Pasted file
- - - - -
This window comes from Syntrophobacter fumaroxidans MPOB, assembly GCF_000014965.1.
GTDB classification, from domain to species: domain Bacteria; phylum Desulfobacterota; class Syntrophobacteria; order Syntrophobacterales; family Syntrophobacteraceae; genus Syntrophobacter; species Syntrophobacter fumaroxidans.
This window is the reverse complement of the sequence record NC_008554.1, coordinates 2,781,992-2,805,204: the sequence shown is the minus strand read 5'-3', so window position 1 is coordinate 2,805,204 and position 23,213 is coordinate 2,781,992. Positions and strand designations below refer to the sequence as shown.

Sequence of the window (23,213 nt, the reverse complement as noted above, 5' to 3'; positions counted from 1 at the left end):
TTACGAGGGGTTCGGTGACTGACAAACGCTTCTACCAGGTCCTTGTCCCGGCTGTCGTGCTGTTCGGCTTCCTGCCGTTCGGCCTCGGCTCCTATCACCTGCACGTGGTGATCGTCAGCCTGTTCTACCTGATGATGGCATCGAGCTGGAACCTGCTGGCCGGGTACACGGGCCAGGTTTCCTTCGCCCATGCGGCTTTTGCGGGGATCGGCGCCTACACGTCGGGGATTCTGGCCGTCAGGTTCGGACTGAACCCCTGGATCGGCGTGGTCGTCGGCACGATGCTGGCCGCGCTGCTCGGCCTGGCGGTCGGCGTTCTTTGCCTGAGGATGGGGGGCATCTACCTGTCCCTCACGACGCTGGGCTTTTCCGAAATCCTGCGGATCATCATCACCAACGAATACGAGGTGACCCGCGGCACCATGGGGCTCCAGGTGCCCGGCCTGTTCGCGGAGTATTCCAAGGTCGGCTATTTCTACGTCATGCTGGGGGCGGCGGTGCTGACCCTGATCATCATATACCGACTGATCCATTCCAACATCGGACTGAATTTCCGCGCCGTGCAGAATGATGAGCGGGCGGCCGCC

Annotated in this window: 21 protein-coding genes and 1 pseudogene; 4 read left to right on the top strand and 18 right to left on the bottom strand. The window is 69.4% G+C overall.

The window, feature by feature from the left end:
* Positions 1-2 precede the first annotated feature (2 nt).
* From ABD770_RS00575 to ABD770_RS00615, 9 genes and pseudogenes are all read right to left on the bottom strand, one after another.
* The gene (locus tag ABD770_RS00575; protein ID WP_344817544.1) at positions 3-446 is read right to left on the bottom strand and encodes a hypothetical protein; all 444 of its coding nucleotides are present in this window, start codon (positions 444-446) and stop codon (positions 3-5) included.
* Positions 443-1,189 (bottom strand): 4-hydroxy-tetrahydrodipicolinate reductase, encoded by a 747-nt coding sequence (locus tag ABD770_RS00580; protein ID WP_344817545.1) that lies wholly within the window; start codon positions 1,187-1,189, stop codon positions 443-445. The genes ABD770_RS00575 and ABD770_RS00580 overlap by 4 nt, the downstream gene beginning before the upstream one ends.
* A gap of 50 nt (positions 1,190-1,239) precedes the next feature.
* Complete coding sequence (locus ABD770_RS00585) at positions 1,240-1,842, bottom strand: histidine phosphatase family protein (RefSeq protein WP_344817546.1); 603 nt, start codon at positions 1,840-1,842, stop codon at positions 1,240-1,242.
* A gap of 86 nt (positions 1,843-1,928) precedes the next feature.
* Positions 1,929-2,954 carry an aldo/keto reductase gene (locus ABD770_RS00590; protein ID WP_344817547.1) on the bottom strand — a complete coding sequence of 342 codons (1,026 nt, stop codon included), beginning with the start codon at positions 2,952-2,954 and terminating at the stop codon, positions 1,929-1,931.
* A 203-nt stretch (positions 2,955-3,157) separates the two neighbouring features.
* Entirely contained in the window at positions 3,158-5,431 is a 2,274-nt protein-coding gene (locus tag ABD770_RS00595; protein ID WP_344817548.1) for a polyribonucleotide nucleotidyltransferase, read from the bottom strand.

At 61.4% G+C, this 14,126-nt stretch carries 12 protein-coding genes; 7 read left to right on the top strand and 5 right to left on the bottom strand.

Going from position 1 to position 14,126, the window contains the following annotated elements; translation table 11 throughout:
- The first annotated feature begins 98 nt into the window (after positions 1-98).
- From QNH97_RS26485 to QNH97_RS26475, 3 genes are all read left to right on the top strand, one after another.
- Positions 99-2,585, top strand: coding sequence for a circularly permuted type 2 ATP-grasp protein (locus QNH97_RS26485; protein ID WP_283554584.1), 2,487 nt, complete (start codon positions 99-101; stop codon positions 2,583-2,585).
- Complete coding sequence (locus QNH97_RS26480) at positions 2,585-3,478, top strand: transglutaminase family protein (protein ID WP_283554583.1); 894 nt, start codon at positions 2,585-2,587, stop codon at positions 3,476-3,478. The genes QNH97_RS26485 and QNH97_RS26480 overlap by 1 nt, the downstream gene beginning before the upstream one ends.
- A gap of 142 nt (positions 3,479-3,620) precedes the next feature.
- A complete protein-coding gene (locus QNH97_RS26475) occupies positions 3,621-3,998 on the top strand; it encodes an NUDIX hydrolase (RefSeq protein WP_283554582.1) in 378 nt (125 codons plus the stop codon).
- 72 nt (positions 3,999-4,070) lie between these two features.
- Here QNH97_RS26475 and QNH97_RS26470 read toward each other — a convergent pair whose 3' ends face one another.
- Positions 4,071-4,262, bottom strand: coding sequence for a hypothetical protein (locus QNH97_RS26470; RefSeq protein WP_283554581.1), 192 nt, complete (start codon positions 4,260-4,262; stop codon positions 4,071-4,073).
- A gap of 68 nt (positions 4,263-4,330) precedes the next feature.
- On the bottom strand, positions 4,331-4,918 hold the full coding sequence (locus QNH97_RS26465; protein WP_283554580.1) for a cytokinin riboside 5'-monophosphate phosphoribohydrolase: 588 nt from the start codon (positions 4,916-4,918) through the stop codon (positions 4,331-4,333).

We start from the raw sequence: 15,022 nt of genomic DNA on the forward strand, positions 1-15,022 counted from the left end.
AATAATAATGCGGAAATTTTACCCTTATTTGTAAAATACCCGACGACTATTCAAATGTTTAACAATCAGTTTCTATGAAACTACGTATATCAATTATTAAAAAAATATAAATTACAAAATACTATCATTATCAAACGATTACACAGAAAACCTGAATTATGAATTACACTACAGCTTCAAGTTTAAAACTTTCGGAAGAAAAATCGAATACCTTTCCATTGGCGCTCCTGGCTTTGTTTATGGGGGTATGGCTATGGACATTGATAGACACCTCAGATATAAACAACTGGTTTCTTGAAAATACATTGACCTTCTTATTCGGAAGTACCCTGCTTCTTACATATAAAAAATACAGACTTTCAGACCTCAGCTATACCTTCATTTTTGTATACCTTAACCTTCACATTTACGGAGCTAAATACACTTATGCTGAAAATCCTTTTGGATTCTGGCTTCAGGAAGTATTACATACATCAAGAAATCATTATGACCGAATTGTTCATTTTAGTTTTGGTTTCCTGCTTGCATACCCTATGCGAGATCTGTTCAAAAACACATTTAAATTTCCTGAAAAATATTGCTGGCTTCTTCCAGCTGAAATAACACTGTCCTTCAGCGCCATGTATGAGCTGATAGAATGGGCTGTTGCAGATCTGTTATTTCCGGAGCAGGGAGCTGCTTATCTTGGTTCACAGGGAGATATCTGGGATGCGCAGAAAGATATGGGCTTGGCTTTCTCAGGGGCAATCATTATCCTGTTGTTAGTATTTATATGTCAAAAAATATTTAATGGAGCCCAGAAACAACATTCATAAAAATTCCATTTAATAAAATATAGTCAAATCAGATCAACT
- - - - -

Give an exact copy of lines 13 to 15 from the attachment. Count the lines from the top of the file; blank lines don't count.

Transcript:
* Complete coding sequence (locus ABD770_RS00585) at positions 1,240-1,842, bottom strand: histidine phosphatase family protein (RefSeq protein WP_344817546.1); 603 nt, start codon at positions 1,840-1,842, stop codon at positions 1,240-1,242.
* A gap of 86 nt (positions 1,843-1,928) precedes the next feature.
* Positions 1,929-2,954 carry an aldo/keto reductase gene (locus ABD770_RS00590; protein ID WP_344817547.1) on the bottom strand — a complete coding sequence of 342 codons (1,026 nt, stop codon included), beginning with the start codon at positions 2,952-2,954 and terminating at the stop codon, positions 1,929-1,931.